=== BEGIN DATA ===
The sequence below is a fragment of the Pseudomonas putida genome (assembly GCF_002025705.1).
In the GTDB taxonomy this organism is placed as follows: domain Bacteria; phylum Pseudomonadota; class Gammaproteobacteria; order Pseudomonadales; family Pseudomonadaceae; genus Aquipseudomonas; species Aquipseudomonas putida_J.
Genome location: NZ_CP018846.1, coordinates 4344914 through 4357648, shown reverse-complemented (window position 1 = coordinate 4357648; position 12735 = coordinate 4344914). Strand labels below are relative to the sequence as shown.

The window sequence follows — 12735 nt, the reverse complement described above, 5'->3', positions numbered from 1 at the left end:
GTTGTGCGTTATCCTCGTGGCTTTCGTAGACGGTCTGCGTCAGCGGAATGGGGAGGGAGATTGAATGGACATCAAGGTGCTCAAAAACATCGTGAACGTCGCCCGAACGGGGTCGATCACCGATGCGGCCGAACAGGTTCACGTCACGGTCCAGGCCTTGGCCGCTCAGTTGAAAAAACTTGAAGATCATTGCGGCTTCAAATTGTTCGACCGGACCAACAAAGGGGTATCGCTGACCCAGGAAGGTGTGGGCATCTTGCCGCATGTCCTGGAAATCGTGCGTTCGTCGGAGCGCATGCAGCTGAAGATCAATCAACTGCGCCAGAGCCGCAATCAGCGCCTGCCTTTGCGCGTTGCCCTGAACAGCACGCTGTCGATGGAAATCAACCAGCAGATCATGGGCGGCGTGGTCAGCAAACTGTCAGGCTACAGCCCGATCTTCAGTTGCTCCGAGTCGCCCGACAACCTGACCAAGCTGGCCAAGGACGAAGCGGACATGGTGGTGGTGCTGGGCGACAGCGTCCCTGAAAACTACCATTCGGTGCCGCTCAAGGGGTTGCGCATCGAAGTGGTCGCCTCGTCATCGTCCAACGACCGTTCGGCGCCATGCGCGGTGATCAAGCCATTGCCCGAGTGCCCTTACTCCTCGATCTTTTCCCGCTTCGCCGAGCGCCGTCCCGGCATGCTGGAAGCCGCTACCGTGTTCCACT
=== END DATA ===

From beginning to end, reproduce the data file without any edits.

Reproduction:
The sequence below is a fragment of the Pseudomonas putida genome (assembly GCF_002025705.1).
In the GTDB taxonomy this organism is placed as follows: domain Bacteria; phylum Pseudomonadota; class Gammaproteobacteria; order Pseudomonadales; family Pseudomonadaceae; genus Aquipseudomonas; species Aquipseudomonas putida_J.
Genome location: NZ_CP018846.1, coordinates 4344914 through 4357648, shown reverse-complemented (window position 1 = coordinate 4357648; position 12735 = coordinate 4344914). Strand labels below are relative to the sequence as shown.

The window sequence follows — 12735 nt, the reverse complement described above, 5'->3', positions numbered from 1 at the left end:
GTTGTGCGTTATCCTCGTGGCTTTCGTAGACGGTCTGCGTCAGCGGAATGGGGAGGGAGATTGAATGGACATCAAGGTGCTCAAAAACATCGTGAACGTCGCCCGAACGGGGTCGATCACCGATGCGGCCGAACAGGTTCACGTCACGGTCCAGGCCTTGGCCGCTCAGTTGAAAAAACTTGAAGATCATTGCGGCTTCAAATTGTTCGACCGGACCAACAAAGGGGTATCGCTGACCCAGGAAGGTGTGGGCATCTTGCCGCATGTCCTGGAAATCGTGCGTTCGTCGGAGCGCATGCAGCTGAAGATCAATCAACTGCGCCAGAGCCGCAATCAGCGCCTGCCTTTGCGCGTTGCCCTGAACAGCACGCTGTCGATGGAAATCAACCAGCAGATCATGGGCGGCGTGGTCAGCAAACTGTCAGGCTACAGCCCGATCTTCAGTTGCTCCGAGTCGCCCGACAACCTGACCAAGCTGGCCAAGGACGAAGCGGACATGGTGGTGGTGCTGGGCGACAGCGTCCCTGAAAACTACCATTCGGTGCCGCTCAAGGGGTTGCGCATCGAAGTGGTCGCCTCGTCATCGTCCAACGACCGTTCGGCGCCATGCGCGGTGATCAAGCCATTGCCCGAGTGCCCTTACTCCTCGATCTTTTCCCGCTTCGCCGAGCGCCGTCCCGGCATGCTGGAAGCCGCTACCGTGTTCCACT